TUCSON, Ariz. (AP) — The Latest on a trial a fight over ethnic studies courses in Arizona public schools (all times local):
Daylong testimony from the former Arizona official behind the shuttering of Mexican-American Studies program in Tucson ended Tuesday.
Tom Horne, the former public schools superintendent, wrapped up his testimony in the trial against a 2010 Arizona law that ended ethnic studies in the state by reiterating that he felt the program was racist and he considers himself a crusader against racism.
The Tucson Unified School District's program taught Mexican-American history, art and literature to high school students. The district said students enrolled in the program performed better in school.
But TUSD ultimately ended the program after the law targeting ethnic studies took effect.
The trial is looking at whether the law was enacted with discriminatory intent. The courts have upheld most of its provisions.
Former Arizona schools chief Tom Horne denied Tuesday that he has a history of eliminating programs that benefit Mexican Americans.
Horne was testifying all day in a federal trial in Tucson over a 2010 state law that ended ethnic studies in the state. Plaintiffs contend the law specifically targeted the popular Mexican-American Studies program at Tucson Unified School District.
Plaintiffs' attorney Jim Quinn said Horne has in the past ended programs for Mexican Americans, including ending bilingual education in Arizona. Horne defended that move, saying it was for the educational benefit of Spanish-speaking students.
The courts have upheld most of the law, but a judge is now considering whether it was enacted with discriminatory intent.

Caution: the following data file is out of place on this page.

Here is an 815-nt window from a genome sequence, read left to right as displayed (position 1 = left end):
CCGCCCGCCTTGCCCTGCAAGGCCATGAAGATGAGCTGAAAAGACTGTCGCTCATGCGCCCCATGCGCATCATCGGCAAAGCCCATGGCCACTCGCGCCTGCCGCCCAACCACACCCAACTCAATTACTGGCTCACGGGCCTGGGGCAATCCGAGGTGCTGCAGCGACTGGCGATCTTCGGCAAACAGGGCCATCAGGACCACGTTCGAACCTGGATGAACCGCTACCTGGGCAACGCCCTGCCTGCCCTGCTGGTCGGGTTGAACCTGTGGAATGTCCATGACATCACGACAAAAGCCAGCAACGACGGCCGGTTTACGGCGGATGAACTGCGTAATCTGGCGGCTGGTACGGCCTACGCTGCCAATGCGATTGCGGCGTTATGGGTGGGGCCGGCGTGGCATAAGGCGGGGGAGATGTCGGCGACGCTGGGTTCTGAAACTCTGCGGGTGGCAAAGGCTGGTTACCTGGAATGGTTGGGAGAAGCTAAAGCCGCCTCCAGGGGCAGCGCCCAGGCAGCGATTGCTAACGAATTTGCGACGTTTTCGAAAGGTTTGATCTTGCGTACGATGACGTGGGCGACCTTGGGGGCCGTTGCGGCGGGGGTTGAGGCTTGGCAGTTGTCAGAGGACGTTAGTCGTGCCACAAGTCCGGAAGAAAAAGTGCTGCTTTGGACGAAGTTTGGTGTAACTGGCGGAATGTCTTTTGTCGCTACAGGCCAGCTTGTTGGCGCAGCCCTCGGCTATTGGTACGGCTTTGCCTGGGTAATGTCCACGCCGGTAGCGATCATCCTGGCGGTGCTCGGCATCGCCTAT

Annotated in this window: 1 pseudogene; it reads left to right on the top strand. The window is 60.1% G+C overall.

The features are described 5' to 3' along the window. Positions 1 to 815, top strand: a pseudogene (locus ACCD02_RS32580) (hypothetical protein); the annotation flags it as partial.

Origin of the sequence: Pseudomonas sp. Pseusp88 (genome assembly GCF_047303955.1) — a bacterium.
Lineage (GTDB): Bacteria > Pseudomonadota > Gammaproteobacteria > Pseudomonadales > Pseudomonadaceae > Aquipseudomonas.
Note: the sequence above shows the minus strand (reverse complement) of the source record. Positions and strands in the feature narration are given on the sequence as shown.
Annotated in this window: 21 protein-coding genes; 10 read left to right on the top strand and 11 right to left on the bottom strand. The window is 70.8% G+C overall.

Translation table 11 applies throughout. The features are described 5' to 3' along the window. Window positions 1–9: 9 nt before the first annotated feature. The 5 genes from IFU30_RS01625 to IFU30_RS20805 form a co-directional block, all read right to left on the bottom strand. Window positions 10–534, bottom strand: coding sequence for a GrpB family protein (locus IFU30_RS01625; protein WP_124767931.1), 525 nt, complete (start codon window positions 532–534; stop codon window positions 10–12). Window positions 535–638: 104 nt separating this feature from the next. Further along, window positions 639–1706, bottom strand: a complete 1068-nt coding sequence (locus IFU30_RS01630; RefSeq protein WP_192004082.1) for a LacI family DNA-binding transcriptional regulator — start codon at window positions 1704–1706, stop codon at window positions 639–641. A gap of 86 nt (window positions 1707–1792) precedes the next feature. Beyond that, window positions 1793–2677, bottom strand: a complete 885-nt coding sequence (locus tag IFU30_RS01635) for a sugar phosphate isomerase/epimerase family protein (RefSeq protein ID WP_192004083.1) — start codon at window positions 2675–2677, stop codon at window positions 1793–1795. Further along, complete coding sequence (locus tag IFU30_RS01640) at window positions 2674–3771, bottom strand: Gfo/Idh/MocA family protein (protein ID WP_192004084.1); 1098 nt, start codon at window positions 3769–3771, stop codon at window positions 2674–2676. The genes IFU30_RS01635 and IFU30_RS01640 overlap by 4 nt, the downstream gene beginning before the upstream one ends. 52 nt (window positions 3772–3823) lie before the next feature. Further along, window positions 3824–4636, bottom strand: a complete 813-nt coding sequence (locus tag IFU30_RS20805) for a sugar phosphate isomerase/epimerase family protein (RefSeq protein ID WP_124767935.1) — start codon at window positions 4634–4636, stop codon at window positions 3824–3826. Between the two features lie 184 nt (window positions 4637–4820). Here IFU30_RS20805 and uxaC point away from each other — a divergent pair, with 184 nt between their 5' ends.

Arizona's former schools chief says he was deeply troubled by a program in Tucson teaching Mexican-American history and pushed for years to end it.
Tom Horne is testifying Tuesday in a lawsuit against the state over a 2010 law banning ethnic studies in public schools. Students from the Tucson Unified School District say the law targeted Mexican-American studies and violated their First Amendment rights.
Horne says the law he drafted as public schools superintendent targeted all ethnic studies programs, not just the Mexican-American one. He said its teachings were un-American and produced prejudices.
The district eliminated the program in early 2012, leading to student and parent protests.
The courts have upheld most of the state law, but a judge is now considering whether it was enacted with discriminatory intent.
The former state official behind a ban on a popular Mexican-American studies program in Tucson is scheduled to spend Tuesday testifying in federal court over the law Arizona passed that ultimately ended the program.
Former Arizona schools chief Tom Horne was behind the battle against the program the year that lawmakers passed the state's landmark immigration law. He has also defended the law that restricts ethnic studies courses in public schools as the state's former attorney general, saying it helped keep "radical" curriculum out of classrooms.
A federal judge is considering whether the law was enacted with discriminatory intent. The trial is expected to last through at least July 25.